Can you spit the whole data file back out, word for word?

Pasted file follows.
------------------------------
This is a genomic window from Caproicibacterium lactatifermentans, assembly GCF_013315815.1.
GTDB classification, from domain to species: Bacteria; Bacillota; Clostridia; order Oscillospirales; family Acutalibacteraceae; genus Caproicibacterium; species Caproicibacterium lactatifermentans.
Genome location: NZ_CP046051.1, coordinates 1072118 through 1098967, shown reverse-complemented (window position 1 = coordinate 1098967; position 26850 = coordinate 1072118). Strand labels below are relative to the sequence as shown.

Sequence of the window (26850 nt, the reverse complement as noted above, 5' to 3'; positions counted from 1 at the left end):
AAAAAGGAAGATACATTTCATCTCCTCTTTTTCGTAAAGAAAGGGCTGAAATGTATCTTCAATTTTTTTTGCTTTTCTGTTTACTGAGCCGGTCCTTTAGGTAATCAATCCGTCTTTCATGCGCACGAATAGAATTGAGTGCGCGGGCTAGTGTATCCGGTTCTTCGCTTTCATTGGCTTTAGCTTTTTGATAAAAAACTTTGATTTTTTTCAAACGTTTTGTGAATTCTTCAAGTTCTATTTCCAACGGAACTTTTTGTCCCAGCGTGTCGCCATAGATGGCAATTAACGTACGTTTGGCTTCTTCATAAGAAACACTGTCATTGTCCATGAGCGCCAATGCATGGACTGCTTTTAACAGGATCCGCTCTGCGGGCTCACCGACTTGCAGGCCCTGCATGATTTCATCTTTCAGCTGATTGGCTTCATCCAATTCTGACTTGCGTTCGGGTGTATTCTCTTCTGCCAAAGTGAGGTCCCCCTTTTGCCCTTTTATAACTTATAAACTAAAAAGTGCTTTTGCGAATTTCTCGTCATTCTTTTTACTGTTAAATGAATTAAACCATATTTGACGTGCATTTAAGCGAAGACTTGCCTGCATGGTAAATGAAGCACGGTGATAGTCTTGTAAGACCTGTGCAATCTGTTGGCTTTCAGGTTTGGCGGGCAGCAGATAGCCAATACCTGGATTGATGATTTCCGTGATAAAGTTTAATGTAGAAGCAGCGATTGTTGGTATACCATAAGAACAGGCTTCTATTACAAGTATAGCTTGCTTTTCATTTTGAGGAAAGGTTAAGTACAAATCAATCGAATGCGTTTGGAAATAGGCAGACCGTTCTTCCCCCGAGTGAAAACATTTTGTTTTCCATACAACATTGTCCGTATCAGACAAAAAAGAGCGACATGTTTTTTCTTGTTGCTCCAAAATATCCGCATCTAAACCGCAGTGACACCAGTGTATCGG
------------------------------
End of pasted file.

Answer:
This is a genomic window from Caproicibacterium lactatifermentans, assembly GCF_013315815.1.
GTDB classification, from domain to species: Bacteria; Bacillota; Clostridia; order Oscillospirales; family Acutalibacteraceae; genus Caproicibacterium; species Caproicibacterium lactatifermentans.
Genome location: NZ_CP046051.1, coordinates 1072118 through 1098967, shown reverse-complemented (window position 1 = coordinate 1098967; position 26850 = coordinate 1072118). Strand labels below are relative to the sequence as shown.

Sequence of the window (26850 nt, the reverse complement as noted above, 5' to 3'; positions counted from 1 at the left end):
AAAAAGGAAGATACATTTCATCTCCTCTTTTTCGTAAAGAAAGGGCTGAAATGTATCTTCAATTTTTTTTGCTTTTCTGTTTACTGAGCCGGTCCTTTAGGTAATCAATCCGTCTTTCATGCGCACGAATAGAATTGAGTGCGCGGGCTAGTGTATCCGGTTCTTCGCTTTCATTGGCTTTAGCTTTTTGATAAAAAACTTTGATTTTTTTCAAACGTTTTGTGAATTCTTCAAGTTCTATTTCCAACGGAACTTTTTGTCCCAGCGTGTCGCCATAGATGGCAATTAACGTACGTTTGGCTTCTTCATAAGAAACACTGTCATTGTCCATGAGCGCCAATGCATGGACTGCTTTTAACAGGATCCGCTCTGCGGGCTCACCGACTTGCAGGCCCTGCATGATTTCATCTTTCAGCTGATTGGCTTCATCCAATTCTGACTTGCGTTCGGGTGTATTCTCTTCTGCCAAAGTGAGGTCCCCCTTTTGCCCTTTTATAACTTATAAACTAAAAAGTGCTTTTGCGAATTTCTCGTCATTCTTTTTACTGTTAAATGAATTAAACCATATTTGACGTGCATTTAAGCGAAGACTTGCCTGCATGGTAAATGAAGCACGGTGATAGTCTTGTAAGACCTGTGCAATCTGTTGGCTTTCAGGTTTGGCGGGCAGCAGATAGCCAATACCTGGATTGATGATTTCCGTGATAAAGTTTAATGTAGAAGCAGCGATTGTTGGTATACCATAAGAACAGGCTTCTATTACAAGTATAGCTTGCTTTTCATTTTGAGGAAAGGTTAAGTACAAATCAATCGAATGCGTTTGGAAATAGGCAGACCGTTCTTCCCCCGAGTGAAAACATTTTGTTTTCCATACAACATTGTCCGTATCAGACAAAAAAGAGCGACATGTTTTTTCTTGTTGCTCCAAAATATCCGCATCTAAACCGCAGTGACACCAGTGTATCGG